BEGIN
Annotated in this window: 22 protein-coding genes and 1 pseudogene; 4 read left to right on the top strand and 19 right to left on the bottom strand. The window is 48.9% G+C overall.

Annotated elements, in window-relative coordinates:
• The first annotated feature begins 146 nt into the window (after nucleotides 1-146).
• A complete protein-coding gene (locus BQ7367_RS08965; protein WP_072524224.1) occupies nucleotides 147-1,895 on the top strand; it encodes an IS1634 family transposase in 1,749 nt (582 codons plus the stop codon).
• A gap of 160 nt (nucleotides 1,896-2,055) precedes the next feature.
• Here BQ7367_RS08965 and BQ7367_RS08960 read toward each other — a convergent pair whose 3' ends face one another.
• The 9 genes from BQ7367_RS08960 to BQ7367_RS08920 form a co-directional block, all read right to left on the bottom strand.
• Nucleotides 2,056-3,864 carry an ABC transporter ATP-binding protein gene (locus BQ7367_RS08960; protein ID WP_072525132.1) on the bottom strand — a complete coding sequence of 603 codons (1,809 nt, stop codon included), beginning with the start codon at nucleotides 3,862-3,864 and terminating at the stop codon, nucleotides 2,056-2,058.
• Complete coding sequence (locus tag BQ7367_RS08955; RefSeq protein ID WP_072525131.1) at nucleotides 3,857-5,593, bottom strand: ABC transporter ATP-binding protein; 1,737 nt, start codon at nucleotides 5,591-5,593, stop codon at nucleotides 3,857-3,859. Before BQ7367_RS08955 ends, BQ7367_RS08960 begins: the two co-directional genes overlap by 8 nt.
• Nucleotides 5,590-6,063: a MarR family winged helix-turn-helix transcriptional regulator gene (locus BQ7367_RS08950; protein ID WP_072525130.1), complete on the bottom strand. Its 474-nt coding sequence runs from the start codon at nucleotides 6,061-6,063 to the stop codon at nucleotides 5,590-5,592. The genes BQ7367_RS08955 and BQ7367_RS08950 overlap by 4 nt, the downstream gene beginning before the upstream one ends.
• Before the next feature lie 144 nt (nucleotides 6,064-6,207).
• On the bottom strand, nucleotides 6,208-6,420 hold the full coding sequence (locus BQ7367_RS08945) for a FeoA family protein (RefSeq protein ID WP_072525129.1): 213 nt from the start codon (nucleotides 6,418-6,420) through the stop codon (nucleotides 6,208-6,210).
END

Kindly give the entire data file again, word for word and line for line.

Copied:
Annotated in this window: 22 protein-coding genes and 1 pseudogene; 4 read left to right on the top strand and 19 right to left on the bottom strand. The window is 48.9% G+C overall.

Annotated elements, in window-relative coordinates:
• The first annotated feature begins 146 nt into the window (after nucleotides 1-146).
• A complete protein-coding gene (locus BQ7367_RS08965; protein WP_072524224.1) occupies nucleotides 147-1,895 on the top strand; it encodes an IS1634 family transposase in 1,749 nt (582 codons plus the stop codon).
• A gap of 160 nt (nucleotides 1,896-2,055) precedes the next feature.
• Here BQ7367_RS08965 and BQ7367_RS08960 read toward each other — a convergent pair whose 3' ends face one another.
• The 9 genes from BQ7367_RS08960 to BQ7367_RS08920 form a co-directional block, all read right to left on the bottom strand.
• Nucleotides 2,056-3,864 carry an ABC transporter ATP-binding protein gene (locus BQ7367_RS08960; protein ID WP_072525132.1) on the bottom strand — a complete coding sequence of 603 codons (1,809 nt, stop codon included), beginning with the start codon at nucleotides 3,862-3,864 and terminating at the stop codon, nucleotides 2,056-2,058.
• Complete coding sequence (locus tag BQ7367_RS08955; RefSeq protein ID WP_072525131.1) at nucleotides 3,857-5,593, bottom strand: ABC transporter ATP-binding protein; 1,737 nt, start codon at nucleotides 5,591-5,593, stop codon at nucleotides 3,857-3,859. Before BQ7367_RS08955 ends, BQ7367_RS08960 begins: the two co-directional genes overlap by 8 nt.
• Nucleotides 5,590-6,063: a MarR family winged helix-turn-helix transcriptional regulator gene (locus BQ7367_RS08950; protein ID WP_072525130.1), complete on the bottom strand. Its 474-nt coding sequence runs from the start codon at nucleotides 6,061-6,063 to the stop codon at nucleotides 5,590-5,592. The genes BQ7367_RS08955 and BQ7367_RS08950 overlap by 4 nt, the downstream gene beginning before the upstream one ends.
• Before the next feature lie 144 nt (nucleotides 6,064-6,207).
• On the bottom strand, nucleotides 6,208-6,420 hold the full coding sequence (locus BQ7367_RS08945) for a FeoA family protein (RefSeq protein ID WP_072525129.1): 213 nt from the start codon (nucleotides 6,418-6,420) through the stop codon (nucleotides 6,208-6,210).